First, do no harm: medical translation
Medical translation is one of the most complex and demanding types of translation. It must be performed with particular precision and care, as it imposes great responsibility on the translator.
Medical translation and pharmaceutical translation specialists are often practicing physicians and pharmacists with proven language skills, people with education in two fields, or translators with extensive experience in this field.
Medical translation and pharmaceutical translation: precision, knowledge, experience
The three components make up the perfect translator of medical and pharmaceutical texts. Medical translation is one of the most difficult types of translation. Translators are not only responsible for the correctness of translation, but are also obliged to continue their education in the field of translation and medicine.
The first problem with medical translation is the comprehension and correct interpreting of the text. While in the case of a regular document this would appear to be rather easy, medical texts represent a quite different level of difficulty.
A translator of medical and pharmaceutical texts needs to be familiar with the terminology related to medical sciences, pharmacy, biology or chemistry – these are just some of the areas that need to be mastered in this case. This is facilitated to a certain extent by the fact that many medical terms are of Latin or Greek origin, so their wording is similar in most languages. However, this also involves some risk. So-called false friends are terms which, despite their similar wording, differ in meaning in other languages. Even if a term sounds familiar, a translator of medical texts should always make sure that its exact meaning is correct.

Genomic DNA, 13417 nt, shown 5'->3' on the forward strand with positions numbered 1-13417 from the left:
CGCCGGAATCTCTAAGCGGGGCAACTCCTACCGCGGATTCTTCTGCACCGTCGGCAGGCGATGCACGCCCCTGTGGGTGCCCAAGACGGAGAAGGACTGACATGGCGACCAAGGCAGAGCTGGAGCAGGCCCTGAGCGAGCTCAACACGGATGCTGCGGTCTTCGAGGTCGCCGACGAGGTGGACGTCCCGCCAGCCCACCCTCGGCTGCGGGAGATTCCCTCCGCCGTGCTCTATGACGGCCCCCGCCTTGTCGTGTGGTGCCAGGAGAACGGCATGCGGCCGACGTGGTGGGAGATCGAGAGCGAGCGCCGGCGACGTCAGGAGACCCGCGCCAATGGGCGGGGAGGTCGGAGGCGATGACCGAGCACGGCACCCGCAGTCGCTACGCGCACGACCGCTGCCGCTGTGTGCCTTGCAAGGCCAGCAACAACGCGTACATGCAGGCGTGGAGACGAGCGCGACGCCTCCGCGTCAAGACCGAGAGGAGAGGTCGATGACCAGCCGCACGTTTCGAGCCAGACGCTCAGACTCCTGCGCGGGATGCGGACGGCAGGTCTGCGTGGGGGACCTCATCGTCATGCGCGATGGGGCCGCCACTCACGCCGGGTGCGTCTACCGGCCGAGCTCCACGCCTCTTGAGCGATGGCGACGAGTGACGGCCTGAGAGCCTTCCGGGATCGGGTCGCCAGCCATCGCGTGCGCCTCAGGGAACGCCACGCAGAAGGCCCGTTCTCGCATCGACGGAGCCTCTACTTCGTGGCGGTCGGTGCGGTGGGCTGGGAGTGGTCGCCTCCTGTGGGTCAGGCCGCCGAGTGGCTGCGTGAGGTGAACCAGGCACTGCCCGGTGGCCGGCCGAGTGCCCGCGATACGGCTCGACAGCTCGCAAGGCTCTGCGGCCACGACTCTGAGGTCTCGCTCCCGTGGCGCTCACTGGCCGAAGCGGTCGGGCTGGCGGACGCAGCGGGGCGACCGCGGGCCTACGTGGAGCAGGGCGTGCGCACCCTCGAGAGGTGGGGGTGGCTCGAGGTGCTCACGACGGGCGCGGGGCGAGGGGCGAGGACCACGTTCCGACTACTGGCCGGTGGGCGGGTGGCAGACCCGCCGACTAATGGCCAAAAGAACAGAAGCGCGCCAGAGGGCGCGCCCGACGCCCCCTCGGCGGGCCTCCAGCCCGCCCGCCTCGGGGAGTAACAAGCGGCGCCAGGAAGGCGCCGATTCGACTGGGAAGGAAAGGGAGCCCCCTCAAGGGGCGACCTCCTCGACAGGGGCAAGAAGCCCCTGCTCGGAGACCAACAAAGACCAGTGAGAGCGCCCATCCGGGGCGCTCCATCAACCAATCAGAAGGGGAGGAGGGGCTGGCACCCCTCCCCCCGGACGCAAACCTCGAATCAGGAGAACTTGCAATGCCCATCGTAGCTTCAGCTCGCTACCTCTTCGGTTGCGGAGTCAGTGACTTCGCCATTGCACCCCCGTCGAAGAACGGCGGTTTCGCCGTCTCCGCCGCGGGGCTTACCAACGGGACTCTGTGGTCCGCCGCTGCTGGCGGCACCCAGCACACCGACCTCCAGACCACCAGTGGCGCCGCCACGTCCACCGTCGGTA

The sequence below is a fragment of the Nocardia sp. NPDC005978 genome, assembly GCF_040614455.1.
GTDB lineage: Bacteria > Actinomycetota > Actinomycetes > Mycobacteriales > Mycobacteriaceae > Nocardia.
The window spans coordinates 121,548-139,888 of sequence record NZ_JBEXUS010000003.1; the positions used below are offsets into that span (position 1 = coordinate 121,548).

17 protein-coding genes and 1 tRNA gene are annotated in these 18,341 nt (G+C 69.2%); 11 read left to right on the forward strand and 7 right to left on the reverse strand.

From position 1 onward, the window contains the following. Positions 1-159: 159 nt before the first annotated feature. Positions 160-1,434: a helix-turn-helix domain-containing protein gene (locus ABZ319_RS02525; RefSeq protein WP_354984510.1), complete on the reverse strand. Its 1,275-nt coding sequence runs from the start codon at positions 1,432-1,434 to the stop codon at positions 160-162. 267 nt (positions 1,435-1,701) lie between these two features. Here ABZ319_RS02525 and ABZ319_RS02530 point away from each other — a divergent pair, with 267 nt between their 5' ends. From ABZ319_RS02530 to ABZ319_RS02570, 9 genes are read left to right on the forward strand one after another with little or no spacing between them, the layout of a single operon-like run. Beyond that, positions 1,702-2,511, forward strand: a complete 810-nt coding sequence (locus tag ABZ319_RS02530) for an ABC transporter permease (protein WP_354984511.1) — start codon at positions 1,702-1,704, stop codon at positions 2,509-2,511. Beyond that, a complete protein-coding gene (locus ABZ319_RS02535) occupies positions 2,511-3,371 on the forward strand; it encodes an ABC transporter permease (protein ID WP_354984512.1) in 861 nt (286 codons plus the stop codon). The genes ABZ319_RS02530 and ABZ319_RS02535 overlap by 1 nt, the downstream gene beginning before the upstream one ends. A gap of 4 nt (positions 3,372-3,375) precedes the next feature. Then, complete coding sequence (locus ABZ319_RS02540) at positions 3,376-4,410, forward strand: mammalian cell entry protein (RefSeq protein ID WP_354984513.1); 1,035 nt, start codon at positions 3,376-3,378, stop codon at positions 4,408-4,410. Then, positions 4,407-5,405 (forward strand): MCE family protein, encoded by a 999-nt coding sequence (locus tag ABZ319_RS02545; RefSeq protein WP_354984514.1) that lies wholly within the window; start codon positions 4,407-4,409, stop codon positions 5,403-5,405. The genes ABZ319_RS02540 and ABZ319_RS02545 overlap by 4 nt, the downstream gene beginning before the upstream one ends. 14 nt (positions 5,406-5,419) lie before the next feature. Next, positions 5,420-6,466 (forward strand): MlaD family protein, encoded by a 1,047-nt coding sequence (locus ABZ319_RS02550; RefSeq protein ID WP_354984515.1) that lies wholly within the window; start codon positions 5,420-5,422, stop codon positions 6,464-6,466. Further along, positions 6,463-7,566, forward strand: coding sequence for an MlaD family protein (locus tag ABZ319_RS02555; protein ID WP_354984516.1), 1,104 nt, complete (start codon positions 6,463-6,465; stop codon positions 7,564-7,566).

Medical texts often include eponyms and abbreviations. Eponyms are names of diseases or anatomical parts that are derived from the names of the people who discovered them or suffered from them, or from purely fictitious characters. Therefore, while the Achilles tendon is a fairly common term, the disease known in Polish as Leśniewski’s disease is called Crohn’s disease in the US. A similar problem occurs with abbreviations – in Polish, the commonly used abbreviation for Acquired Immune Deficiency Syndrome is the English one (AIDS). In Spanish, on the other hand, the abbreviation has been translated (SIDA). These are just two of the many examples that present the degree of accuracy that should be applied to the translation of medical texts.
Another problem faced by translators in this field is the level of complexity of the texts and their interdisciplinary nature. A translator of medical texts should be familiar with biology, chemistry, biotechnology or bioengineering. Therefore, they often specialize in translation in one specific field – e.g. cardiology, infectious diseases, general medicine, or pharmaceutical manufacturing.
Translation of medical texts
At Summa Linguae, we have carried out many medical translation projects. We have experience in translating:
- medical history,
- medical records,
- descriptions of surgeries,
- scientific publications in the field of medicine and pharmacy,
- pharmaceutical leaflets.
With over 20 years of experience on the market, Summa Linguae has built a large database of proven and experienced medical translators. As a result, our clients can be sure that each medical translation will be carried out by a professional.